We were reaching new people, people we didn’t even know about before, from one simple idea, from re-wiring. Many of the people who contacted us were supporting children. We started to think about other children who might be able to benefit from growing. What about vulnerable children or children of key workers in Hub schools? Our schools work programme looked like it was dying with all the schools closed, but could we re-wire and work in a new way and support these children instead? We spoke to a digital artist about creating an interactive website that children could share photographs of their plants growing, nature they had discovered – their creativity, secured some funding and the ‘Sow Some Sunshine’ project was launched, currently supporting 650 children across the city to grow sunflowers and veg.
Our seed of an idea – sending seed packs out in the post has developed too. We’re now offering doorstep deliveries of grow bags and plug plants to enable people with underlying health conditions to grow tomatoes, courgettes and cucumbers at home. We’re really proud that we have been able to do something that is reaching people by being forced to re-wire.
Re-wiring makes new connections in other ways too. At the start of the lockdown Cardiff Council’s nurseries were face with having to bin hundreds of plants they could no longer plant. Green Squirrel, a local community gardening organisation brought together other like-minded organisations such as Grow Cardiff and others and organised redistribution of hundreds of plants destined for the skip. They went to care homes, housing projects, and people with health conditions at home. Our re-wiring has inspired re-wiring elsewhere. One family who received some violas from the nursery and who had never gardened before, went on to re-landscape their entire front garden and paint the front of their house! Re-wiring hasn’t just happened at an individual level, but a city-wide, organisational level too. We’re now working alongside several other organisations as part of a ‘Growing Hope” project, supporting several thousand people to grow seeds and plug plants, and in particular reaching out to those who need it the most, plugging in to existing emergency food relief schemes to distribute growing kits.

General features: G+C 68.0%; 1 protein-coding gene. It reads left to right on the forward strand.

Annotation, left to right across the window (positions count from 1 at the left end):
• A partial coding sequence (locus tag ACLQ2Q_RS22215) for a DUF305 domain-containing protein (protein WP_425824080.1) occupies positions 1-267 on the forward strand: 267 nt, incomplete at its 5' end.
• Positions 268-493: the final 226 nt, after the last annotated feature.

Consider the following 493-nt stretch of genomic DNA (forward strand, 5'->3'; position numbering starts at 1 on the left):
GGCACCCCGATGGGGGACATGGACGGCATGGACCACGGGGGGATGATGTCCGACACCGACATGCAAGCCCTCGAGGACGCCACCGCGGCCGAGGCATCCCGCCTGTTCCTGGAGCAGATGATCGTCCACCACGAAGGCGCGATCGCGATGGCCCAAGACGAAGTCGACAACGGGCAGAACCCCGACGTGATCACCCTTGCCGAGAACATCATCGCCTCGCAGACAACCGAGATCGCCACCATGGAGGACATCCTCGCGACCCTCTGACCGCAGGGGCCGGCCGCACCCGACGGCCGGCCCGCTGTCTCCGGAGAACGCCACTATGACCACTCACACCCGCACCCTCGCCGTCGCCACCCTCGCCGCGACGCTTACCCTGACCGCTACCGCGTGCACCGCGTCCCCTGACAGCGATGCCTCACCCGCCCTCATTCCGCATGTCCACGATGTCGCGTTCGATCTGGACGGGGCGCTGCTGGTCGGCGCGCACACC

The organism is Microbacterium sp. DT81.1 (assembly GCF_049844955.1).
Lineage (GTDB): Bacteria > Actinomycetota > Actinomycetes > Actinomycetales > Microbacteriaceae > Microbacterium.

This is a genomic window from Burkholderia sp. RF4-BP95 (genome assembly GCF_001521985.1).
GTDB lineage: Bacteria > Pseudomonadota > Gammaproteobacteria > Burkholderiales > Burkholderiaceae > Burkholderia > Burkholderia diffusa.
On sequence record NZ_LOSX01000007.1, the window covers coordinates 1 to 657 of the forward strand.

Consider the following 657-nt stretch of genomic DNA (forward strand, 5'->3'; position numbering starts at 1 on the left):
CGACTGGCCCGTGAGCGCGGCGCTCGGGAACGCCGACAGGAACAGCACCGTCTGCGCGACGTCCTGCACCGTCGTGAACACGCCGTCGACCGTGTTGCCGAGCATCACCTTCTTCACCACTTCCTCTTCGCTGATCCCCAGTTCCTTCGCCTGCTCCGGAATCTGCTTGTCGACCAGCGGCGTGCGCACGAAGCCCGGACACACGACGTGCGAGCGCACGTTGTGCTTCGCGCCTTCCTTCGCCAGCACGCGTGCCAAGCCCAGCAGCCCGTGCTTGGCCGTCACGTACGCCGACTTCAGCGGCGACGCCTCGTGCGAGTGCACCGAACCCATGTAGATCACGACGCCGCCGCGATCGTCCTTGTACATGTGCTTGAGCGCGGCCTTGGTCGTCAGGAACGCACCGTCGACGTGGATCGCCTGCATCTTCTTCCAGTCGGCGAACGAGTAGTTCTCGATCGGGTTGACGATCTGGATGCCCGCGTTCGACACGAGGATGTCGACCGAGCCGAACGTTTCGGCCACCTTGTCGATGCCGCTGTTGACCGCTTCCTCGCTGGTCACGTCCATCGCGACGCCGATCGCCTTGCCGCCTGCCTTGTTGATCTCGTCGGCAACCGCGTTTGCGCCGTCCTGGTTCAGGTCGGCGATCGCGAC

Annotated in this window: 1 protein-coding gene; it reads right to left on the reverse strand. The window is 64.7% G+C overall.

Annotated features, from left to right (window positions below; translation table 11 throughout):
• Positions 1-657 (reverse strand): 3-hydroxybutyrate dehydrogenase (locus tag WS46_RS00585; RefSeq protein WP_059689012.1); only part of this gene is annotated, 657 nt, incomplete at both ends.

This crisis has also re-wired us to pay attention to what is right under our noses. I was just so busy going about my everyday business, I hadn’t noticed. My neighbour, in her dressing gown, spotting me with trays of plants, asked for some and then asked me about growing herbs. ‘Of course I wasn’t going out before the lockdown – and I won’t be after’. Waiting for an operation, she has been housebound for months and will continue to wait. There are many people for whom growing something at home, could be a lifeline. Our Grow Well project supports people with underlying health conditions to come to therapeutic community garden sessions, but what about those who aren’t well enough to go out? Could we re-wire and go to them instead?
And so amidst the baggy trouser wars and far, far worse, we are learning to re-wire. Our enforced brain surgery has led us to find new neural pathways through which we have unexpectedly been able to reach new people in new ways and refresh our thinking about what is possible and what works. We are in the very fortunate position of being small, flexible enough and supported enough by funders and trustees to be able to re-wire.
But in the end, so what? Many people have died in my local community from Covid-19, many have taken their own lives. My own loved ones are struggling. In the end, so what if we re-wired – will it make any difference in such dark days? Martin Luther is credited as having said, ‘Even if I knew that tomorrow the world would go to pieces, I would still plant my apple tree’. To re-wire is an act of defiance, emergence and hope in a world that has gone to pieces. A seed of an idea that may grow into something that brings light into the world, is a seed that is worth sowing.
Isla Horton is the Director of Grow Cardiff.
The Grow Well Project is part of the Bevan Exemplar Programme 2020, with the aim of improving patient health and wellbeing by bringing together people in the community experiencing mental or physical health issues, loneliness or isolation.